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“Football distills down to simple tenants for coaches (and players): toughness, physicality, and discipline,” Mitchell Schwartz, a four-time first-team All-Pro during his nine-year career as a right tackle for the Browns and Chiefs, said on Twitter last week. “Success in the run game is the ultimate indicator (feeling, if you’d like) for those principles.

“Football is controlled violence and about physically imposing your will on another person. The run game taps into that instinct and mindset in a way the pass game doesn’t. … Being physically dominant (imposing your will, breaking their will, etc) is real and has an impact. It’s literally animalistic behavior at its core.”

The Patriots’ victory came one day after Brady threw four touchdown passes in the Buccaneers’ 30-17 victory over the Falcons, a franchise lost in a kind of psychosomatic fever ever since it squandered a 25-point lead to New England in Super Bowl LI. Brady is 44, and he leads the league this season in passing yards (3,771), touchdowns (34), and passing yards per game (314.3). Tampa Bay is 9-3 and could very well represent the NFC in the Super Bowl again, just as it did last season. Brady is already the oldest starting quarterback to win a Super Bowl, and Belichick would be the oldest coach to win one, and the prospect of their facing each other at SoFi Stadium in Inglewood on Feb. 13 would elevate the big game into The Biggest Game of the 21st Century, a true clash of football’s titans.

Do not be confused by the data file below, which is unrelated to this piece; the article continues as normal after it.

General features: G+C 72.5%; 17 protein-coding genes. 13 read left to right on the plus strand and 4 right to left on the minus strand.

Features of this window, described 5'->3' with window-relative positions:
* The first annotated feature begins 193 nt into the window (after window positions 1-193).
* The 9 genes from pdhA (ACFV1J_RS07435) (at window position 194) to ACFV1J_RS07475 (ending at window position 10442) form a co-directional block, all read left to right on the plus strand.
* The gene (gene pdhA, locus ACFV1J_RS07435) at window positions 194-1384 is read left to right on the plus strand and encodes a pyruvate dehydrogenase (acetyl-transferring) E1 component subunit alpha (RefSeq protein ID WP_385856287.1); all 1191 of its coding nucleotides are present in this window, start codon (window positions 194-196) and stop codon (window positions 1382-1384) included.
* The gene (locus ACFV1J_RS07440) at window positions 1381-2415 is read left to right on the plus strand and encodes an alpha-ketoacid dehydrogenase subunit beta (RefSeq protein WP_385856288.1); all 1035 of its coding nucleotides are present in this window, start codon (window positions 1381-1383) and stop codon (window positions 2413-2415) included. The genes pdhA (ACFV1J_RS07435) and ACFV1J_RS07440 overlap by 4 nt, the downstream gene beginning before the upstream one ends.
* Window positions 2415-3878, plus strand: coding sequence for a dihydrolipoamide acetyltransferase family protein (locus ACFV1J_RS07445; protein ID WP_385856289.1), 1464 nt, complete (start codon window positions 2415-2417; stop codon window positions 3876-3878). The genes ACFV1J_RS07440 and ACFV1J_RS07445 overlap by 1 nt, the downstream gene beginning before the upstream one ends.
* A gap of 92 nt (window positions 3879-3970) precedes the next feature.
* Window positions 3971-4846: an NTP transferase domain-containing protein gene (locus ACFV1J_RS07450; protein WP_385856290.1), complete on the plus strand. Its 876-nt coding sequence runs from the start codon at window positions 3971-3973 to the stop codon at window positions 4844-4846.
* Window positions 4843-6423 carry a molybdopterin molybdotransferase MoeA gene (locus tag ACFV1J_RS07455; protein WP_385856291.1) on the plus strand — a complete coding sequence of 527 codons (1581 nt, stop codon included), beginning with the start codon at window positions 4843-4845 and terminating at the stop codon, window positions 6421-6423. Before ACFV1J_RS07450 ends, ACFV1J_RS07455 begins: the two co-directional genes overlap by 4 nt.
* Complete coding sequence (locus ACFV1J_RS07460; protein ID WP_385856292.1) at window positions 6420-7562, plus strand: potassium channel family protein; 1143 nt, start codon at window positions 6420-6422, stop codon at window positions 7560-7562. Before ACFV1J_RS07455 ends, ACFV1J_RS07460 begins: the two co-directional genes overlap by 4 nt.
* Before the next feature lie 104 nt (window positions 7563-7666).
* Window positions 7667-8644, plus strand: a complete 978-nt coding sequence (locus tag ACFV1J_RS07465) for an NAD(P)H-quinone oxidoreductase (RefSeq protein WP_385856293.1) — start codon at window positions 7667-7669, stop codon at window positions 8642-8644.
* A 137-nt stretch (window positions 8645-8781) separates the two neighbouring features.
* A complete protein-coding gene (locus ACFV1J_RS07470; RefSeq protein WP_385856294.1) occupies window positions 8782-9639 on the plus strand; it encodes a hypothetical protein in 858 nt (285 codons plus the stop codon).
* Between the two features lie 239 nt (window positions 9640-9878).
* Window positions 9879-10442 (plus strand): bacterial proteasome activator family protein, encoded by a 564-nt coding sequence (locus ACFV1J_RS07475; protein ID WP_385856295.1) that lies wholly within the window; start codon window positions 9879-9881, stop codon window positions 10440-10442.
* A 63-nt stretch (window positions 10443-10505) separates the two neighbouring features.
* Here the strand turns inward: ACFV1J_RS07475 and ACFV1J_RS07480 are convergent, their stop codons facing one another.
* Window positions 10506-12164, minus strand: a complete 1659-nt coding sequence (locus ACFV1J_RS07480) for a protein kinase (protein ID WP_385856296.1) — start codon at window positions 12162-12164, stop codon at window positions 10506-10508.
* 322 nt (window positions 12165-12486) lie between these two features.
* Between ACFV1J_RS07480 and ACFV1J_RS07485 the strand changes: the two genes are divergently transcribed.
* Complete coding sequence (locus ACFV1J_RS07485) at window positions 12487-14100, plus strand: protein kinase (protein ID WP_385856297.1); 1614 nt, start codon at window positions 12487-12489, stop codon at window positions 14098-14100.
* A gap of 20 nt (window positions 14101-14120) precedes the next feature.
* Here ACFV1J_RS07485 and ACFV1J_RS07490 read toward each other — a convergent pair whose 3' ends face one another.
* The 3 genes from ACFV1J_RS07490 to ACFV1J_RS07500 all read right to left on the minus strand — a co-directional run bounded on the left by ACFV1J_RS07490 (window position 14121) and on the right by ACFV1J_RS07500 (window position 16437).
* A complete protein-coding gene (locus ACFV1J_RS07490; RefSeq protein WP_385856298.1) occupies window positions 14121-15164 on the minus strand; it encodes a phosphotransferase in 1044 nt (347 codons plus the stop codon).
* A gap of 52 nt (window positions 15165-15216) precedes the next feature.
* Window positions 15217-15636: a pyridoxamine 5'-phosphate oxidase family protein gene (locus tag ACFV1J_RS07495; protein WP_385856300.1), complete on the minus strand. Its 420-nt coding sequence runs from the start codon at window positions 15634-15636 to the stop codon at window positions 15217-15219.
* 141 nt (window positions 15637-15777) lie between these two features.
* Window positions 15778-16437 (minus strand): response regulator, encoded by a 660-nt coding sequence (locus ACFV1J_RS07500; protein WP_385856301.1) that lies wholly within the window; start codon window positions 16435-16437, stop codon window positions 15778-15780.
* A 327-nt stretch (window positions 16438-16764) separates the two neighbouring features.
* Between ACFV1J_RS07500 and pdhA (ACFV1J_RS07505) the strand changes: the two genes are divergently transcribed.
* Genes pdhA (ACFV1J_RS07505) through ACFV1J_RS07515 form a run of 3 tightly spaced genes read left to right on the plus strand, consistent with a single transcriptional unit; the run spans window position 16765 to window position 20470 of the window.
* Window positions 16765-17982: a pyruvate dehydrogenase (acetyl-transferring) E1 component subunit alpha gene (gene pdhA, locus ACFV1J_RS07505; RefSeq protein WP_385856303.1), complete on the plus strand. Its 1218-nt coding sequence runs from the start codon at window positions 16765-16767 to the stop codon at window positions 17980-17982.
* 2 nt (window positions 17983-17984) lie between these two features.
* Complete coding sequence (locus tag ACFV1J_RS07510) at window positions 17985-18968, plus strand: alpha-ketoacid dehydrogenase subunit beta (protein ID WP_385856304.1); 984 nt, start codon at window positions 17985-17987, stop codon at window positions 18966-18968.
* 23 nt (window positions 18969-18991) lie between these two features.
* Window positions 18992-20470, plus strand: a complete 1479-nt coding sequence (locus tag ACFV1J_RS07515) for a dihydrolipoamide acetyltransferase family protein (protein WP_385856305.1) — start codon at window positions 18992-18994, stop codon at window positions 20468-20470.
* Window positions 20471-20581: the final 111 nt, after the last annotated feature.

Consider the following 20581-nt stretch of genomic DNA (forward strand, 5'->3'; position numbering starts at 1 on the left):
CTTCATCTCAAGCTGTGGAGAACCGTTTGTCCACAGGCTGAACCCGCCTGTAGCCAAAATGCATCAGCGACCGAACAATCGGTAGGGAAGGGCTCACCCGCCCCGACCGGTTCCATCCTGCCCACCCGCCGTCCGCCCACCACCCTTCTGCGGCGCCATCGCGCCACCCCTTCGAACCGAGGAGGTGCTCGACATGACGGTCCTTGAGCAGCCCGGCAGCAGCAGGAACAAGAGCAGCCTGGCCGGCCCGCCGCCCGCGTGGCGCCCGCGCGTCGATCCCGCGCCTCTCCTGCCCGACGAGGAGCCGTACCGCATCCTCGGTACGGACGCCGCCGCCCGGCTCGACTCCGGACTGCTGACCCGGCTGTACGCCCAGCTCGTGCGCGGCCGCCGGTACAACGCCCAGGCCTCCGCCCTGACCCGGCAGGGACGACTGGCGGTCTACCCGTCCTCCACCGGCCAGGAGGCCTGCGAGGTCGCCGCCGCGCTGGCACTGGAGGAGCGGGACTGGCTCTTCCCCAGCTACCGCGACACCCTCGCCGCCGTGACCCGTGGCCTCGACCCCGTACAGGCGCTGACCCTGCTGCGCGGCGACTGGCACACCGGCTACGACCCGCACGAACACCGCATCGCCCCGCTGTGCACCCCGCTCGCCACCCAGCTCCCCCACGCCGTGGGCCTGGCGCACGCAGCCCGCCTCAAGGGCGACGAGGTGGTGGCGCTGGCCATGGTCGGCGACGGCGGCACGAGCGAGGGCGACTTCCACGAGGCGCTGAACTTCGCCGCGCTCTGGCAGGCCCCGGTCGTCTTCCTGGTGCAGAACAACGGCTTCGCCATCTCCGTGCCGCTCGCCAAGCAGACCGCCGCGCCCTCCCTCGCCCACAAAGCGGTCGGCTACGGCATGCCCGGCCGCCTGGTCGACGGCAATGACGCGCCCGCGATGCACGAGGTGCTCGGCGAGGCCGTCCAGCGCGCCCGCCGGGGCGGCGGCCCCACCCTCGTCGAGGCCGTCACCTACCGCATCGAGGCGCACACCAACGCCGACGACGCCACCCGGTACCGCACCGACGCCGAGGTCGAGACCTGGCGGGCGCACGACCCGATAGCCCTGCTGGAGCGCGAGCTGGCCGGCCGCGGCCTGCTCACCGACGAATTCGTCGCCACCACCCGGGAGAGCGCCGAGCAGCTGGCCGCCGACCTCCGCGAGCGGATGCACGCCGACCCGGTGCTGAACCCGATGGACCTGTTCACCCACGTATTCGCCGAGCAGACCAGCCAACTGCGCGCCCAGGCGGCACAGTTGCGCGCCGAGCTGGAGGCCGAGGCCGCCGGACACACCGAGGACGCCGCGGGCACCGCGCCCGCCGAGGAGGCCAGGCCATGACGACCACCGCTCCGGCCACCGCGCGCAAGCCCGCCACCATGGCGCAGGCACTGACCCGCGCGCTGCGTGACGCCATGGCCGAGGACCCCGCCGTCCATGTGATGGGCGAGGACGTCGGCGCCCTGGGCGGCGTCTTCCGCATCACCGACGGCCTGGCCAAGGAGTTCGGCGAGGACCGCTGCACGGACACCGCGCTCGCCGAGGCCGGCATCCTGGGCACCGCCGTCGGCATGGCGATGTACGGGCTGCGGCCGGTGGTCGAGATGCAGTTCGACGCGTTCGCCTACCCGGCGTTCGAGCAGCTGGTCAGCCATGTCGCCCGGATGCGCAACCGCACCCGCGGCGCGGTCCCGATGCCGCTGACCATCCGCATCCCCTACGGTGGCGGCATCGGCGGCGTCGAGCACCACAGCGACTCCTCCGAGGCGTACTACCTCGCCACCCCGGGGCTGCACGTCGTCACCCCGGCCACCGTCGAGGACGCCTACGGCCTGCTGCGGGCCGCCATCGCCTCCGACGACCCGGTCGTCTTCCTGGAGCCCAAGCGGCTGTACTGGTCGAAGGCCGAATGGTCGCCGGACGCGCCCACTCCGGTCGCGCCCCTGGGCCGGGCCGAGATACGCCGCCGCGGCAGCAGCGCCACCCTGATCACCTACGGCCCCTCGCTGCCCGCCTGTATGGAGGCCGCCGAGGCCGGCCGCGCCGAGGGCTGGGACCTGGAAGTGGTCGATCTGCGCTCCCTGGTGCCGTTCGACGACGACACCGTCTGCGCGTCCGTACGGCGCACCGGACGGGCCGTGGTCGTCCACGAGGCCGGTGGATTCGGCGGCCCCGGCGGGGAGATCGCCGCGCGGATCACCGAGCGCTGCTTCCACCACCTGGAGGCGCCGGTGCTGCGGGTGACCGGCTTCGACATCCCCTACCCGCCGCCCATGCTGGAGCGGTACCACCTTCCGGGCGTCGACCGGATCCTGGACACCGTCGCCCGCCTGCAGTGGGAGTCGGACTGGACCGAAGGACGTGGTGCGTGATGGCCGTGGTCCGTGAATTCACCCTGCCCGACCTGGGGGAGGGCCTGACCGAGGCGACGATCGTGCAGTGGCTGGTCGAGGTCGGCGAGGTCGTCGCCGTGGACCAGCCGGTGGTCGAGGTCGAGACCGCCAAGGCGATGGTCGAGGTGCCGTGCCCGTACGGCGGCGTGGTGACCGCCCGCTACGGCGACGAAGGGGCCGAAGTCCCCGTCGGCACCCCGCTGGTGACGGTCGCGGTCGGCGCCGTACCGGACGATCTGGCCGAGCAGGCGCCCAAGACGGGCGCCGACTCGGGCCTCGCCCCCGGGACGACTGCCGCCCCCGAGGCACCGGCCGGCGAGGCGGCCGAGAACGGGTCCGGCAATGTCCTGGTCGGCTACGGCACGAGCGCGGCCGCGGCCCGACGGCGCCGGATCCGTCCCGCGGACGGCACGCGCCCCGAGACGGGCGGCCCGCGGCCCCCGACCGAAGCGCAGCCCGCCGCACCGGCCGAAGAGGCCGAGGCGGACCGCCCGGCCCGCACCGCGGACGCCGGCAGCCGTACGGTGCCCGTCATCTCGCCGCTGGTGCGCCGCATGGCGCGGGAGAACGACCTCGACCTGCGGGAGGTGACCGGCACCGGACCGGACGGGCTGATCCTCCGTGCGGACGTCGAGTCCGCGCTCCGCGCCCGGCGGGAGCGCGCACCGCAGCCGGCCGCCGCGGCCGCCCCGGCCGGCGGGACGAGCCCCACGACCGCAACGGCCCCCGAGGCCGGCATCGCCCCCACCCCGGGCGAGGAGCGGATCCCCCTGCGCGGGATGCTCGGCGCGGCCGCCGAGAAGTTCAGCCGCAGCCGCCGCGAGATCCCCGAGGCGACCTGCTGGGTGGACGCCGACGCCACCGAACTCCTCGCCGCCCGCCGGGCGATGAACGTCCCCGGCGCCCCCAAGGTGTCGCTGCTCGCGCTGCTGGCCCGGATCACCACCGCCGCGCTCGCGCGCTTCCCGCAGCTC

That matchup would be marvelous for its drama and his historical importance to the sport, but it would leave the other 30 teams as lost and ineffectual – searching for answers to beating Brady and/or Belichick – as they’ve generally been since Brady replaced Drew Bledsoe in 2001. It’s not just that Brady is the greatest quarterback of all time and Belichick is the greatest coach of all time. That’s not what drives those teams and their fan bases mad. It’s how the two of them got here and how they do what they do.

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Belichick just won a game against one of the league’s best teams with a strategy that is the diametric opposite of every trend and morsel of conventional wisdom in the NFL: that you have to score a lot to win, and the easiest and best way to score a lot is to throw the ball a lot. He has used that approach in the past, and he’ll likely use it again, and it’s sure to have every traditionalist who follows or still works in the league muttering the same thing: Gottaestablishtherun … Gottaestablishtherun … Gottaestablish...

Brady, meanwhile, was a sixth-round pick, which means that every relatively young, long-shot QB who shines for a game or even several – Mike White, Taylor Heinicke, even Nick Foles – gets compared to him. Fans want to see if their team has its hands on a winning lottery ticket, just like the Patriots did with Brady, and franchises can end up confronting the always-dreaded quarterback controversy or hedging in their plans for the sport’s most important position.

If you think I’m exaggerating, just consider the debate that has taken place around here since Sunday, when Gardner Minshew stepped in for Jalen Hurts and went full Pete “Maverick” Mitchell against the lowly Jets. Then, look up the 2019 draft, and notice what round the Jacksonville Jaguars drafted Minshew.